Connections of the Heart
The Beat of a Single Cell
We may not immediately think of our heart as a collection
of individual cells. But it is the complex interaction of numerous cell types that give
the heart its ability to pump blood. Some cells form heart connective tissue, other cells
grow into heart valves. And muscle cells give the heart its ability to beat and pump blood
throughout the body.
You can dissolve an embryonic heart into its individual cell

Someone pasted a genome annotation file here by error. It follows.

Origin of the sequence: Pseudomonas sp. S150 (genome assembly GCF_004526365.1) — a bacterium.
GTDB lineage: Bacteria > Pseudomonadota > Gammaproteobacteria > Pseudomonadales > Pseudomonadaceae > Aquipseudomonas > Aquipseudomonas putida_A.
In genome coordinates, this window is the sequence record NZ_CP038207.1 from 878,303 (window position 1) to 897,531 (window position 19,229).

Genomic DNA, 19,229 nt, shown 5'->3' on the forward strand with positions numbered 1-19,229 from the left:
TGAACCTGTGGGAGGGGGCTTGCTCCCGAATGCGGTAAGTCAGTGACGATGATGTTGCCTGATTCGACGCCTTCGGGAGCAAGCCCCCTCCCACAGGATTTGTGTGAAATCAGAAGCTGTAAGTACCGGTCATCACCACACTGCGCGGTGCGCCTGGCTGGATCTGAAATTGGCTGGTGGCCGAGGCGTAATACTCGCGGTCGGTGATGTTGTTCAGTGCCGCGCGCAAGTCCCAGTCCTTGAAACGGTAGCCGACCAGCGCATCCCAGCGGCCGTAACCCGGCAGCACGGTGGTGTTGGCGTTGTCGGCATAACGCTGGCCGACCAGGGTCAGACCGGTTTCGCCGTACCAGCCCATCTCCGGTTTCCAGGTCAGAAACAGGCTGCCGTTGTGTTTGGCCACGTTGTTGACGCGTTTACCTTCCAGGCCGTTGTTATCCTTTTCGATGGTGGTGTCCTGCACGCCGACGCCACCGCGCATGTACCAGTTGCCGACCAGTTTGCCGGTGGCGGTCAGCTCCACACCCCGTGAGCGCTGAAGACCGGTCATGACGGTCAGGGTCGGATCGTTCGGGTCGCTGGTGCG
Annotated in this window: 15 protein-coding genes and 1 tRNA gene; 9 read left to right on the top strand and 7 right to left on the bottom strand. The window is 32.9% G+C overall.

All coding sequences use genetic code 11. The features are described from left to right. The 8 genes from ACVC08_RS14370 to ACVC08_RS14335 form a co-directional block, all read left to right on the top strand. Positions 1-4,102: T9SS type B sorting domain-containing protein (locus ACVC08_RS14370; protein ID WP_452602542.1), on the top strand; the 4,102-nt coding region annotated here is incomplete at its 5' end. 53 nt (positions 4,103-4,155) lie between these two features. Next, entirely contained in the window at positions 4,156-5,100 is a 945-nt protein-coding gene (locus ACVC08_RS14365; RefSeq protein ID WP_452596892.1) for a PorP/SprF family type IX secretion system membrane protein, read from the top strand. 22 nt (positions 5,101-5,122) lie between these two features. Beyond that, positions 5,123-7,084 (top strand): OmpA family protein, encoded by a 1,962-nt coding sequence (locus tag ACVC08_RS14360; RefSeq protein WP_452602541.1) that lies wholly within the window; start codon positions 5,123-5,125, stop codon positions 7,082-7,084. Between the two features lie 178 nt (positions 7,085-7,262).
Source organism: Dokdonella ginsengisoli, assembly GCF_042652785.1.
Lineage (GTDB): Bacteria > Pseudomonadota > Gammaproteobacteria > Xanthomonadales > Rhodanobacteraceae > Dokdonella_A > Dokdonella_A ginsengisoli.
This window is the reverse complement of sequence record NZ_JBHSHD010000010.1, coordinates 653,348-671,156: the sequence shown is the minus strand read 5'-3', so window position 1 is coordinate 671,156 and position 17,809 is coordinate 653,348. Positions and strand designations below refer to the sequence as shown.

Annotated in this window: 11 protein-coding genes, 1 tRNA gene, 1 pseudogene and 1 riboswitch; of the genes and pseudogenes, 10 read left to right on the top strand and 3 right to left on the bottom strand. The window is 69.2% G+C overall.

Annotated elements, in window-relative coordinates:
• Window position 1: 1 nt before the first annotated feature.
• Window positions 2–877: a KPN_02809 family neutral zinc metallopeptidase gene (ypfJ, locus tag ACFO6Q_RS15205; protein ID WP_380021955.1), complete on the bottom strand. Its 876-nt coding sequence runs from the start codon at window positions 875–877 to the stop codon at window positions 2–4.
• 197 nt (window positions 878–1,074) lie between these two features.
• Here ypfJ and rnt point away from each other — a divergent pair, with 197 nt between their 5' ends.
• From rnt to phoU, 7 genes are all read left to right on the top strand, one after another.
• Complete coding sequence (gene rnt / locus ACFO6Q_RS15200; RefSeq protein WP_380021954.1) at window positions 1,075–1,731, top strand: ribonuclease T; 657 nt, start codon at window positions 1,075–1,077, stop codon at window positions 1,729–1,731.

types with trypsin, an enzyme that destroys the protein glue between the cells. Plate
these cells in a dish and you will see some cells - called myocytes
- that beat independently. The cells shown here are from the chick embryo.
A single cell beats when a complex series of gates -
called ion channels - open and close in
an organized manner. Cell physiologists can measure how these ion channels work using a
technique called the patch clamp.